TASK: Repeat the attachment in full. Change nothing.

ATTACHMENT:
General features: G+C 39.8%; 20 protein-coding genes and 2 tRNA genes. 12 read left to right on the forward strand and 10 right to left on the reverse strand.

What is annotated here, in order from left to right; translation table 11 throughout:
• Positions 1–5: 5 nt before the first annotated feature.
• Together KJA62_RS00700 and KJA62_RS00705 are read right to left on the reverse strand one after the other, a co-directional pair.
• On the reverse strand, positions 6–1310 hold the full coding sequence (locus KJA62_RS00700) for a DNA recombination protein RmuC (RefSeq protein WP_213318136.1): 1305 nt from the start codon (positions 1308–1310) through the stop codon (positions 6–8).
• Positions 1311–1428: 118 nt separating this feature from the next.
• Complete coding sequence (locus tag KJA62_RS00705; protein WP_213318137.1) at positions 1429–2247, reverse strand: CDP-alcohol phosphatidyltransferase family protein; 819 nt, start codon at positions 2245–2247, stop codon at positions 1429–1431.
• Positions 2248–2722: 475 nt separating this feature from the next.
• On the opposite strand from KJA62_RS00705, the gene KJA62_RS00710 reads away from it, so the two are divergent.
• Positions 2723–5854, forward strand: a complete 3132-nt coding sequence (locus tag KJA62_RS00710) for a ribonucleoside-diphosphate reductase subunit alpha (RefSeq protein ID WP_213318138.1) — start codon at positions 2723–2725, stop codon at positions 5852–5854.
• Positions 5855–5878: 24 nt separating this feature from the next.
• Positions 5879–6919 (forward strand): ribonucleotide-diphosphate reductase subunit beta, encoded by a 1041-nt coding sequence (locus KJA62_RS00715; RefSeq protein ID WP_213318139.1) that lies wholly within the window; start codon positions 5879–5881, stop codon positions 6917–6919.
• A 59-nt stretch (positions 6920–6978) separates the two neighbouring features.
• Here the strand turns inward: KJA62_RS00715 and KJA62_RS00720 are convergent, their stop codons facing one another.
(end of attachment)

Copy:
General features: G+C 39.8%; 20 protein-coding genes and 2 tRNA genes. 12 read left to right on the forward strand and 10 right to left on the reverse strand.

What is annotated here, in order from left to right; translation table 11 throughout:
• Positions 1–5: 5 nt before the first annotated feature.
• Together KJA62_RS00700 and KJA62_RS00705 are read right to left on the reverse strand one after the other, a co-directional pair.
• On the reverse strand, positions 6–1310 hold the full coding sequence (locus KJA62_RS00700) for a DNA recombination protein RmuC (RefSeq protein WP_213318136.1): 1305 nt from the start codon (positions 1308–1310) through the stop codon (positions 6–8).
• Positions 1311–1428: 118 nt separating this feature from the next.
• Complete coding sequence (locus tag KJA62_RS00705; protein WP_213318137.1) at positions 1429–2247, reverse strand: CDP-alcohol phosphatidyltransferase family protein; 819 nt, start codon at positions 2245–2247, stop codon at positions 1429–1431.
• Positions 2248–2722: 475 nt separating this feature from the next.
• On the opposite strand from KJA62_RS00705, the gene KJA62_RS00710 reads away from it, so the two are divergent.
• Positions 2723–5854, forward strand: a complete 3132-nt coding sequence (locus tag KJA62_RS00710) for a ribonucleoside-diphosphate reductase subunit alpha (RefSeq protein ID WP_213318138.1) — start codon at positions 2723–2725, stop codon at positions 5852–5854.
• Positions 5855–5878: 24 nt separating this feature from the next.
• Positions 5879–6919 (forward strand): ribonucleotide-diphosphate reductase subunit beta, encoded by a 1041-nt coding sequence (locus KJA62_RS00715; RefSeq protein ID WP_213318139.1) that lies wholly within the window; start codon positions 5879–5881, stop codon positions 6917–6919.
• A 59-nt stretch (positions 6920–6978) separates the two neighbouring features.
• Here the strand turns inward: KJA62_RS00715 and KJA62_RS00720 are convergent, their stop codons facing one another.